Citations, not cuffs.
Following the lead of many other cities, counties, and states across the country, more than two years ago Palm Beach County and West Palm Beach City Commissioners opted to decriminalize possession of pot, allowing law enforcement to give people $100 tickets if they're caught.
So why isn’t it being used?
19.9 grams of marijuana, $20 of Mary Jane; even just a joint, could get you in big trouble in Palm Beach County.
“The most I'd gotten was a speeding ticket,” said Rudy Laws. That is, before last February.
Laws was stopped for speeding by PBSO. “He (the deputy) had asked me when he first walked up to the car if I had anything on me and I told him, 'yes' and I pulled it right out and gave it to him,” said Laws.
“It” being 7 grams of marijuana. “Actually I got it for my father because he has PTSD. I get that for him on occasion because it helps him deal with his ailments,” said Laws.
Laws was issued a notice to appear before a judge. He later agreed to go to drug court in exchange for having the charges dropped. But you can still look up Rudy Laws’s name on the Palm Beach County Clerks of Courts site and see he got caught with pot.
Yet, the punishment doesn’t have to be so blunt.
“An arrest, even if it's a misdemeanor, means a year in jail, a year on probation, and a record. This can dramatically affect the futures of our young people, and go with them throughout their lives; it can be devastating to them,” said Palm Beach County Commissioner Paulette Burdick.
Burdick and her fellow Palm Beach County Commissioners, as well as the city of West Palm Beach, passed resolutions in 2015 that gave deputies and officers the discretion to write a $100 civil citation or give 10 hours of community service to first-time offenders caught with 20 grams or less of pot. The program is for those 18 or older.
“The civil citation would eliminate that criminal arrest record, and that's very important for all of our young people, for everybody who is looking to get a job and not have to fill out the box,” said commissioner Burdick. “It (the record) prevents a lot of our children from going on to some colleges and universities because of the record, and future job opportunities.”
Before the program was enacted, offenders would be arrested or given a notice to appear.
Palm Beach County Commissioner Hal Valeche was the only one to vote against the citations.
“Marijuana is a gateway drug,” said commissioner Valeche. “It’s illegal for a reason.”
Contact 5 found zero citations have been written under the program. And since the program began, on average, 4 people a day in Palm Beach County are charged with possession of fewer than 20 grams.
PBSO and West Palm PD say they’re going to keep following state law, which says it's illegal to possess any amount of pot.
“Clearly, the state law should be prevalent in this case,” said commissioner Valeche.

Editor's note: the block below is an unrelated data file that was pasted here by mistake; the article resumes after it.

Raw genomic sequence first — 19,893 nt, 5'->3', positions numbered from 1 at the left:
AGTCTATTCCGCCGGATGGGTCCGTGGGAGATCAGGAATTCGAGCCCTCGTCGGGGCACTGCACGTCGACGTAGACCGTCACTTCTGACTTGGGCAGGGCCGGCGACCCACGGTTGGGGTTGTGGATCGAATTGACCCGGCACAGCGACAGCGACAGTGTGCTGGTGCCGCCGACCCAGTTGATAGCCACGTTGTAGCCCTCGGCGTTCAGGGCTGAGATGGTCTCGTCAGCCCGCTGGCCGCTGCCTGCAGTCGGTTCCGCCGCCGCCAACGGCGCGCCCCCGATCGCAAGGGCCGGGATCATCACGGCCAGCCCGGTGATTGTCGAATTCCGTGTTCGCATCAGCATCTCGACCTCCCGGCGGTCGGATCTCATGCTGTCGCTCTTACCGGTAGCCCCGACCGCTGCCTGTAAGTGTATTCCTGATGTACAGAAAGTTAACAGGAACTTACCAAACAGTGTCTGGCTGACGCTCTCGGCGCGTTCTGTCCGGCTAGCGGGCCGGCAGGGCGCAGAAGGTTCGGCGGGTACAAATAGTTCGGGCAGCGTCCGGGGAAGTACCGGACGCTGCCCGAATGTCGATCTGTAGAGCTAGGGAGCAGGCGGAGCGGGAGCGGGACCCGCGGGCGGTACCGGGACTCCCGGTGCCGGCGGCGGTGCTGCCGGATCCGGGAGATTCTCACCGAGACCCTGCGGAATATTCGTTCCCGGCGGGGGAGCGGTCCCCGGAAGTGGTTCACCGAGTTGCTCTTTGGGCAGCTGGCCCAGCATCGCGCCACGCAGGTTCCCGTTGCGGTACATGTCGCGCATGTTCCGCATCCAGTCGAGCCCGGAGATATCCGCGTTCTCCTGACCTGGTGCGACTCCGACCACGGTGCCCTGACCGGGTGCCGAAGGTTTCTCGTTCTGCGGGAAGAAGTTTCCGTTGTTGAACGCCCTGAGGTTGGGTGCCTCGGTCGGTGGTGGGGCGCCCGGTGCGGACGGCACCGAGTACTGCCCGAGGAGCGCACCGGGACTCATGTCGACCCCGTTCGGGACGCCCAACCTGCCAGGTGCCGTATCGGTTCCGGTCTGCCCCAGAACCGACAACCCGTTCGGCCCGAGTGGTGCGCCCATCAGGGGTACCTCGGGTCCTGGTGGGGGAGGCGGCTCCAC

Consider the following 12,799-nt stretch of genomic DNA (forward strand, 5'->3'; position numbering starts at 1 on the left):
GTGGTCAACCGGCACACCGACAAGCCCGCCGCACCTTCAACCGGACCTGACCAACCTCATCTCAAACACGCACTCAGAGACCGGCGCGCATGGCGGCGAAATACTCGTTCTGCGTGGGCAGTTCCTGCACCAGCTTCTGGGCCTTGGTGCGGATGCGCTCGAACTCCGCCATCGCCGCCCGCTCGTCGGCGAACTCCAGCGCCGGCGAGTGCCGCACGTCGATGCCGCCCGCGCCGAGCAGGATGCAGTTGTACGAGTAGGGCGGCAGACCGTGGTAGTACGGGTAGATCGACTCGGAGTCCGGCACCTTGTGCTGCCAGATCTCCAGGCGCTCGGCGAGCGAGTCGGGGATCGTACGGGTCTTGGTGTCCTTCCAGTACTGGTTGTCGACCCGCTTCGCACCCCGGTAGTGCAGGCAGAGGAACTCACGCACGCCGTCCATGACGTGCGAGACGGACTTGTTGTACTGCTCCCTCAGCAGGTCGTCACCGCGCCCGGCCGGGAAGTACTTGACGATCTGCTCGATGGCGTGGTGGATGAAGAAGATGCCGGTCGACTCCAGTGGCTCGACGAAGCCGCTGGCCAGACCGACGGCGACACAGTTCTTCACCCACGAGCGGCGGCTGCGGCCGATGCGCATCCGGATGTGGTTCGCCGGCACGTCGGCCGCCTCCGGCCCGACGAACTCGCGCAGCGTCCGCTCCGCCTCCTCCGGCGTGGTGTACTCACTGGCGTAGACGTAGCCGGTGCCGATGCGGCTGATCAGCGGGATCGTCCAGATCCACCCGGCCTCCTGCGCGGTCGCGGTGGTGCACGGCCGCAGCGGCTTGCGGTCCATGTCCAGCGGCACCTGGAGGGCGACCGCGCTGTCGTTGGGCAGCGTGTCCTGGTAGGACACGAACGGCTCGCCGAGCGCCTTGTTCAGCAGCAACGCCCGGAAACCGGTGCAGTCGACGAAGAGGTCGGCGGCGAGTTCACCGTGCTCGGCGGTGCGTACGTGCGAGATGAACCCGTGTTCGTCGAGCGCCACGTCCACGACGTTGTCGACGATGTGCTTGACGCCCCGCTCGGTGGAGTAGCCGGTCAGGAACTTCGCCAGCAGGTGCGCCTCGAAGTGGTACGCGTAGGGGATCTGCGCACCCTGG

“Maybe they can better use their time and resources in other areas,” said commissioner Burdick.
Miami Dade County has a similar civil citation program and they use it, writing almost 8,000 citations since 2015.
“A lot of times this is a very minimal amount of marijuana. It's not like we're issuing citations of 19.9 grams, the usual amount is much much less than that. Between 1, 2, maybe even half a gram,” said Miami Dade Police Sergeant Aida Fina-Milian.
“It’s always up to the officers’ discretion. Evaluate the situation, see how this person's attitude is, do they really not care, if they had involvement with the law, and are dismissive of the law itself, or if it's someone that truly made a mistake, goofed up, their first real involvement with the law and give them a second chance to avoid giving them a criminal history,” said Sergeant Fina-Milian.
Contact 5 asked the sergeant if the program is decriminalizing pot. “No, not at all. This is not in conflict with the state statute, this is simply another avenue,” says Sergeant Fina-Milian.
Sergeant Fina-Milian says the citation program actually saves the taxpayers money too. “Part of the reason for the ordinance is that the cost kind of outweighed the benefit. It really wasn't, for lack of a better term, cost-effective to have someone be booked into the jail, spend all this money and then have the possibility the case is just going to be thrown out.”
Rudy Laws didn’t know about the citation program. Contact 5 asked him how he felt, learning that he could have just gotten a fine and community service. “It's upsetting because any job that I look for in the future that may involve a deep, you know, background search, that will show up on it.,” said Laws.
The Palm Beach County Sheriff’s Office and West Palm Police Department refused to be interviewed for this story, saying they said all they needed to say in 2015.
PBSO never spoke to WPTV on camera then, but did tell the Palm Beach Post in 2015, “people caught for the first time with misdemeanor amounts of marijuana are not arrested and not sent to jail.” Instead, Sheriff Ric Bradshaw said, deputies issue NTAs, which are notices to appear in court. Bradshaw told the Post, that way offenders are offered the choice to undergo drug counseling and no jail time.
Still, advocates for the citation program says notices to appear, like in Rudy Laws’s case, do put someone’s name into the court clerk’s site, whether charges are ultimately dropped or not, and that can show up on a background check.